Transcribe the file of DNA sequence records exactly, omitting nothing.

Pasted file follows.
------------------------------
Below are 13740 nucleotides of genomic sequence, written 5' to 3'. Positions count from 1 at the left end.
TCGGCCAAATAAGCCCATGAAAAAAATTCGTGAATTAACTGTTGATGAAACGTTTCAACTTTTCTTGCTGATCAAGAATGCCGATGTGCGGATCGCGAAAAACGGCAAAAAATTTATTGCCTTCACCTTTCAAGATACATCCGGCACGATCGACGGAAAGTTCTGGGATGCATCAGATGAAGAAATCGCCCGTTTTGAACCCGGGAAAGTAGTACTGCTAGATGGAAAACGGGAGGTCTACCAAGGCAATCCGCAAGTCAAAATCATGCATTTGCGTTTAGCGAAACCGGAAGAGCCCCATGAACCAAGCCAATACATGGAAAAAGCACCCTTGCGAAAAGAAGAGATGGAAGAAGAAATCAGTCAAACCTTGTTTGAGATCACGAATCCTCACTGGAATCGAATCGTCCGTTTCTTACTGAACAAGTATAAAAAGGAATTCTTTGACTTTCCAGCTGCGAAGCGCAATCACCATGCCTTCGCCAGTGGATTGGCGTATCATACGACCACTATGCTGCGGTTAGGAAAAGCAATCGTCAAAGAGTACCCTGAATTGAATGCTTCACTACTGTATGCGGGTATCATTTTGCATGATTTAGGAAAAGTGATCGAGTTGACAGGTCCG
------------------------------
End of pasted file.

Below are 13740 nucleotides of genomic sequence, written 5' to 3'. Positions count from 1 at the left end.
TCGGCCAAATAAGCCCATGAAAAAAATTCGTGAATTAACTGTTGATGAAACGTTTCAACTTTTCTTGCTGATCAAGAATGCCGATGTGCGGATCGCGAAAAACGGCAAAAAATTTATTGCCTTCACCTTTCAAGATACATCCGGCACGATCGACGGAAAGTTCTGGGATGCATCAGATGAAGAAATCGCCCGTTTTGAACCCGGGAAAGTAGTACTGCTAGATGGAAAACGGGAGGTCTACCAAGGCAATCCGCAAGTCAAAATCATGCATTTGCGTTTAGCGAAACCGGAAGAGCCCCATGAACCAAGCCAATACATGGAAAAAGCACCCTTGCGAAAAGAAGAGATGGAAGAAGAAATCAGTCAAACCTTGTTTGAGATCACGAATCCTCACTGGAATCGAATCGTCCGTTTCTTACTGAACAAGTATAAAAAGGAATTCTTTGACTTTCCAGCTGCGAAGCGCAATCACCATGCCTTCGCCAGTGGATTGGCGTATCATACGACCACTATGCTGCGGTTAGGAAAAGCAATCGTCAAAGAGTACCCTGAATTGAATGCTTCACTACTGTATGCGGGTATCATTTTGCATGATTTAGGAAAAGTGATCGAGTTGACAGGTCCG